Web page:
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How SBI plans to woo its minor clients

May 09, 2014 08:25 IST

How SBI plans to woo its minor clients

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Following the Reserve Bank's move to allow minors to open and operate accounts, the State Bank of India, the nation's largest lender, on Thursday said it will start a special scheme for children shortly.

"We do open accounts for children but we have restrictions on overdrafts as if there is overdraft, we would not be able to realise it.

“There is no restriction on deposits, though. And we are going to launch a special scheme for children in the next three months," SBI Chairperson Arundhati Bhattacharya told reporters in Mumbai.

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Image: Children dressed in Santa Claus costumes gather around a girl dressed up as Virgin Mary during Christmas celebrations at a church in Chandigarh.
Photographs: Ajay Verma/Reuters

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On the impact of the RBI asking banks to stop charging pre-payment penalty on floating-rate loans, she said SBI does not have any such charges, hence there would be no impact on margins for long.

She added that the bank charges foreclosure fees on fixed-rate term loans.

The RBI on Tuesday issued guidelines allowing minors over 10 years to operate bank savings accounts independently and use facilities such as automated teller machines and cheque books.

The central bank said the move was aimed at promoting financial inclusion and bringing uniformity in opening of such accounts in banks.

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Image: Street children check account books for their customers, also street children, at a bank supported by a local NGO in the old quarter of Delhi.
Photographs: Reinhard Krause/Reuters
Tags: SBI , RBI

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Minors were previously allowed to open fixed and savings deposit accounts with mothers as guardians.

"Banks are free to offer additional banking facilities like Internet banking, ATM/debit card, cheque book facility, etc, subject to the safeguards that minor accounts are not allowed to be overdrawn and that these always remain in credit," the RBI had said.

In another customer-friendly move, the regulator asked banks to stop penalising borrowers for foreclosing their floating-rate loans.

"It is advised that banks will not be permitted to charge foreclosure charges or pre-payment penalties on all floating-rate term loans sanctioned to individual borrowers, with immediate effect," the RBI said on Wednesday.

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Image: A girl waits for customers beside garlands made of Indian currency notes at a market in Jammu.
Photographs: Amit Gupta/Reuters
Tags: RBI , SBI , ATM

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Floating loan products include housing, corporate, vehicle and personal loans.

Asked about challenges for the new government, Bhattacharya said the biggest would be controlling inflation, reviving growth, managing expectations and ensuring implementation of policies.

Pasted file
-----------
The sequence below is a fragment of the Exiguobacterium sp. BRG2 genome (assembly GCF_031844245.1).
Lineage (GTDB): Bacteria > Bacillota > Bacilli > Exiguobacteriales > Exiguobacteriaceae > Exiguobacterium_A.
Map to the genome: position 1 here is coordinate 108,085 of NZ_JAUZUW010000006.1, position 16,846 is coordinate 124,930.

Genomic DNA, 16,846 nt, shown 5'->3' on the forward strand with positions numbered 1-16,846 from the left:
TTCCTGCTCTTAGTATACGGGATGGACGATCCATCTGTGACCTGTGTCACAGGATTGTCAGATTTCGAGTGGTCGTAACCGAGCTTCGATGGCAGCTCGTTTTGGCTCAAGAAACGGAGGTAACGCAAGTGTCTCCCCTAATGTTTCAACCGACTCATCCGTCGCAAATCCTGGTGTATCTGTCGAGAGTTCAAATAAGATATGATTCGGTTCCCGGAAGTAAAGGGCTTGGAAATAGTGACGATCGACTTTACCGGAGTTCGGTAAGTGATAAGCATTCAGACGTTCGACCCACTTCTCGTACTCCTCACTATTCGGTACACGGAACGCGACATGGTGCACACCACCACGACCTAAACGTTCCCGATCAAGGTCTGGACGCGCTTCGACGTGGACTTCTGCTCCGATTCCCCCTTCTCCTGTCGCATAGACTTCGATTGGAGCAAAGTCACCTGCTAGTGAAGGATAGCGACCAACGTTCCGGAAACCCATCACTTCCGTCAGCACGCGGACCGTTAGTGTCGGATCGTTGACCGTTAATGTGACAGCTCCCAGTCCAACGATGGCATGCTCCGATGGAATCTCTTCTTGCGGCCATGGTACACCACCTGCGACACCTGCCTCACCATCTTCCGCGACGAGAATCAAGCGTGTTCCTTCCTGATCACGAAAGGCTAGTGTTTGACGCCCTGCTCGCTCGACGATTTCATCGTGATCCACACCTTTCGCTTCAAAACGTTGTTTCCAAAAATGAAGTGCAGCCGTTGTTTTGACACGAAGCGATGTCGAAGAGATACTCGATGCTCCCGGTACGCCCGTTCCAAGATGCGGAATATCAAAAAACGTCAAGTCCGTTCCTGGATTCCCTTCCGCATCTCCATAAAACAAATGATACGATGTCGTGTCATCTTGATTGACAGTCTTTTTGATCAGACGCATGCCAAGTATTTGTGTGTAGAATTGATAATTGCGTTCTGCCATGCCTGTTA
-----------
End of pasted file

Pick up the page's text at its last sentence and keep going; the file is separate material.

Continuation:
"But we also have to understand that the new government will also have to have a lot of consensus-building with states as many policies need state participation. For instance, land acquisition," she said.

On the RBI ban on refinancing of forex debt to pay back rupee loans, she said there could be some difficulties for over-leveraged companies and added that companies with large forex earnings should be allowed to do so.

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Image: Schoolgirls queue up to receive money from authorities at a government school in Mumbai.
Photographs: Punit Paranjpe/Reuters

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"Those companies which have good earnings in foreign currency should also be able to borrow in foreign currency because that does improve finances, margins.

“The rupee rate is still higher than foreign currency rates and if you have a natural hedge you will be able to take advantage of it," she said.

Bhattacharya, however, said excessive externalisation of the rupee without putting in the rest of the pieces should not be encouraged as without ensuring repayment or servicing of the loan, it would be a riskier short-term measure.

It would not make a difference to an organisation and would end up increasing risks.

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Image: A cook serves the free mid-day meal, distributed by a government-run primary school, to children at Brahimpur village in Chapra district of Bihar.
Photographs: Adnan Abidi/Reuters

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On non-performing assets, or bad loans, she said the worst is behind the system as many affected sectors such as telecom and mining have returned to healthy growth.

"Some of the sectors that first got into trouble, including telecom, are doing well now. The mines are being opened up.

“The power sector is beginning to do quite well. These are good indicators for us.

“We hope the momentum continues," she said.

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Image: People walk in front of a signboard displayed at the head office of State Bank of India in Mumbai.
Photographs: Mansi Thapliyal/Reuters
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